The judgment means the 79-year-old former general who had a pivotal role in the massacre of some 8,000 people at Srebrenica in 1995 and terrorised Sarajevo in a 43-month siege during the Bosnian war in the mid-1990s, will spend the rest of his life in prison.
Mladic joins ex-Bosnian Serb president, Radovan Karadzic, in serving a life sentence for masterminding ethnic bloodshed in the Bosnian war that left more than 100,000 dead and millions homeless.
He was convicted in 2017 on charges of genocide, crimes against humanity and war crimes, but appealed against both the verdict and the sentence.
Lawyers representing Mladic had argued that the former general could not be held responsible for possible crimes committed by his subordinates and sought an acquittal or a retrial.
However, a written summary of the appeals judgement today said it “dismisses Mladic’s appeal in its entirety... dismisses the prosecution’s appeal in its entirety... affirms the sentence of life imprisonment imposed on Mladic by the trial chamber.”
The appeals judges said that Mladic would remain in custody in The Hague while arrangements were made for his transfer to a country where he will serve his sentence. However, it is not yet known where Mladic will serve out his jail time.
Mladic, known as the “Butcher of Bosnia”, is the last major figure from the conflict that ended more than a quarter of a century ago to face justice.
After the war in Bosnia ended, Mladic went into hiding, but was finally arrested in 2011 after 16 years on the run from authorities.
In 2017 at the UN’s International Criminal Tribunal for the former Yugoslavia he was found guilty of the genocide at Srebrenica where 8,000 Muslim men and boys were killed.
“The accused’s acts were so instrumental to the commission of the crimes that without them, the crimes would not have been committed as they were,” the court had found at the time.
The judgement today was welcomed as “an important affirmation of the rule of law” by Kathryne Bomberger, director-general of the International Commission on Missing Persons that helped to locate victims of atrocities in Bosnia.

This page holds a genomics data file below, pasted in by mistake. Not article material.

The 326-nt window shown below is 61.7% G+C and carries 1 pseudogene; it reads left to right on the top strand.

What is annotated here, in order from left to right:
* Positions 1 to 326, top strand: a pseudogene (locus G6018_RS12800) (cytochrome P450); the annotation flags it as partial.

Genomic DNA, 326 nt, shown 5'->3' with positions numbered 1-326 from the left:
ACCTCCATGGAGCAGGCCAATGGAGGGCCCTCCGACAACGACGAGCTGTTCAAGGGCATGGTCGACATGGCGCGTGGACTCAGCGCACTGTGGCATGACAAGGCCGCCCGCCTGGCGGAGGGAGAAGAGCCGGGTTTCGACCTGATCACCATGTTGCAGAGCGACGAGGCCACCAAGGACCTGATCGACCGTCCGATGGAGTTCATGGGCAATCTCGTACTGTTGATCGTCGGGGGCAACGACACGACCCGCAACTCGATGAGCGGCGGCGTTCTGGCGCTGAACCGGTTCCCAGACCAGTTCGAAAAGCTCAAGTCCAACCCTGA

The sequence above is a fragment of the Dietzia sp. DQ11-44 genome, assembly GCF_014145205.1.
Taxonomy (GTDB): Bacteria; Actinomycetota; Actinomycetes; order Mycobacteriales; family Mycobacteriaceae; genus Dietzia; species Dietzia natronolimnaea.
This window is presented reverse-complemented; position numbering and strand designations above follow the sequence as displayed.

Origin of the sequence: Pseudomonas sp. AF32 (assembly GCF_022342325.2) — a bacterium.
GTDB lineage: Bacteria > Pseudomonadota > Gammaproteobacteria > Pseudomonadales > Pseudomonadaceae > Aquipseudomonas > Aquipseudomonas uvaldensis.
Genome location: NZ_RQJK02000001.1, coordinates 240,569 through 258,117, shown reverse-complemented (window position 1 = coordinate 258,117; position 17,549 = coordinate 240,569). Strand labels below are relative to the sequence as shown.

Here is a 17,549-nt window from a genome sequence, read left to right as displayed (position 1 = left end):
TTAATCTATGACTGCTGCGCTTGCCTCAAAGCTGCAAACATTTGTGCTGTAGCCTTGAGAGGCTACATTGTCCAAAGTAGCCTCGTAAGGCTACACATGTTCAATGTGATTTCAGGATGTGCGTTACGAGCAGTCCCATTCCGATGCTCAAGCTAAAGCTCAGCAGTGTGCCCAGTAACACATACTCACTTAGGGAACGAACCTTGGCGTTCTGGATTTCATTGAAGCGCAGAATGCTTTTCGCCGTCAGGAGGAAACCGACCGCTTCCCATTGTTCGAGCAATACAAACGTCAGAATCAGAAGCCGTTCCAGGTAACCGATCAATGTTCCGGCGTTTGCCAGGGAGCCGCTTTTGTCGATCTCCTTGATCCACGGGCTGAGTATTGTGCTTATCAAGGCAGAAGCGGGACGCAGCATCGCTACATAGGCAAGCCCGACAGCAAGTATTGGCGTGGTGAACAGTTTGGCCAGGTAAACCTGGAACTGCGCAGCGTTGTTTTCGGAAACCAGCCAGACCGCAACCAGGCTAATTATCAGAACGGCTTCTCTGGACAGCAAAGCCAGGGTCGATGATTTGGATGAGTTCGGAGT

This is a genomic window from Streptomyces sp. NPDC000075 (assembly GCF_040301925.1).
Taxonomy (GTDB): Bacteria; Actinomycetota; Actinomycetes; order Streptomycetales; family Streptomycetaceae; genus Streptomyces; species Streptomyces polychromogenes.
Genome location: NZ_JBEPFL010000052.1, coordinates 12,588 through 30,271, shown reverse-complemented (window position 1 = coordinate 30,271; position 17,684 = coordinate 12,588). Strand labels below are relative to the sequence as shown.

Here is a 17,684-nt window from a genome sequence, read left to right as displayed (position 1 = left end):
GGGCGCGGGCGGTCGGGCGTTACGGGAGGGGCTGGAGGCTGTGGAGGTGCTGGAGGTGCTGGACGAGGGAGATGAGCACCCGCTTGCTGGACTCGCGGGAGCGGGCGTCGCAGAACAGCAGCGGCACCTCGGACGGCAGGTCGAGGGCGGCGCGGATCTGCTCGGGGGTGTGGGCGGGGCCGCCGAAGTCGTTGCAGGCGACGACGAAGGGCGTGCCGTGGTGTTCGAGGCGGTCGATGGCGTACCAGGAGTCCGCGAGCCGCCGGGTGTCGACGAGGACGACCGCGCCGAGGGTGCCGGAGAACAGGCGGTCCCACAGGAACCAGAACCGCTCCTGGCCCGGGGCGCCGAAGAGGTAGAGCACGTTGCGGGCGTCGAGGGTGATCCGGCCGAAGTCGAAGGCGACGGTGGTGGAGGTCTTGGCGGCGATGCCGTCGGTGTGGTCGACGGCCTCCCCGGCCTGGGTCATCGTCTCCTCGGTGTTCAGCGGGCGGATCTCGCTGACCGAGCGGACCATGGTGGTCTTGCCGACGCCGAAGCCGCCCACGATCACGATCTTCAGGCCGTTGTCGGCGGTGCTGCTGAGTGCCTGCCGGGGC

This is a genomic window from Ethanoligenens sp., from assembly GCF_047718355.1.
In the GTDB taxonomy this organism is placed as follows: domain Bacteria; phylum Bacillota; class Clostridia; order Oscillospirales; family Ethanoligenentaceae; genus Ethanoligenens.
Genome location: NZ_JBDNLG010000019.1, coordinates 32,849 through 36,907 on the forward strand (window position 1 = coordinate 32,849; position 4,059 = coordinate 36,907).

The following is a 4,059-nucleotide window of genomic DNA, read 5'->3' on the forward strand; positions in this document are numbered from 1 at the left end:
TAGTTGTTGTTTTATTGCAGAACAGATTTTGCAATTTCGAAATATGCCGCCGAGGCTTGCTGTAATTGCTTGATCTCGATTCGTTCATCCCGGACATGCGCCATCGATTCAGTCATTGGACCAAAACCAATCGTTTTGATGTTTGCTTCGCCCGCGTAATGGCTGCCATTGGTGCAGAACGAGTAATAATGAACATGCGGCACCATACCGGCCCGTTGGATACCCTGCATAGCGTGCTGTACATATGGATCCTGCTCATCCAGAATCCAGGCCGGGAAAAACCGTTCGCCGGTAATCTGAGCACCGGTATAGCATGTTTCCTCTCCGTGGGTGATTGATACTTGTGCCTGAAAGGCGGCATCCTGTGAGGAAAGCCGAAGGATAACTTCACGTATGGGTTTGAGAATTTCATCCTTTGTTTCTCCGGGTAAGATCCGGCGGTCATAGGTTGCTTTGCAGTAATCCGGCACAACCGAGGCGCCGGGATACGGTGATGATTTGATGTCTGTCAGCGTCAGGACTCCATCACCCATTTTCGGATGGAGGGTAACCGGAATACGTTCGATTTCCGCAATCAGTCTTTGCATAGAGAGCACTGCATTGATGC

“An important chapter in the history of international justice and the history of the Western Balkans conflict closed today,” she said.
“Ramifications of the judgement in case of Mladic and in previous cases, such as that of Radovan Karadzic, go beyond the Western Balkans. This gives hope to survivors of atrocity, including families of the missing and disappeared persons around the world, that justice can be delivered.”
US President Joe Biden said: “The historic judgment shows that those who commit horrific crimes will be held accountable. It also reinforces our shared resolve to prevent future atrocities from occurring anywhere in the world.
“My thoughts today are with all the surviving families of the many victims of Mladic‘s atrocities. We can never erase the tragedy of their deaths, but I hope today’s judgment provides some solace to all those who are grieving.”
Amnesty International’s Europe director Nils Muiznieks said the verdict “sends a powerful message around the world that impunity cannot, and will not, be tolerated. Whilst this sentence will bring some closure to the surviving victims and their relatives, the physical and psychological scars will remain,” he said.
“It is important to remember that thousands of cases of enforced disappearances remain unresolved, and many thousands of victims and their families continue to be denied access to justice, truth and reparation.”
Additional reporting by agencies
Join our new commenting forum
Join thought-provoking conversations, follow other Independent readers and see their replies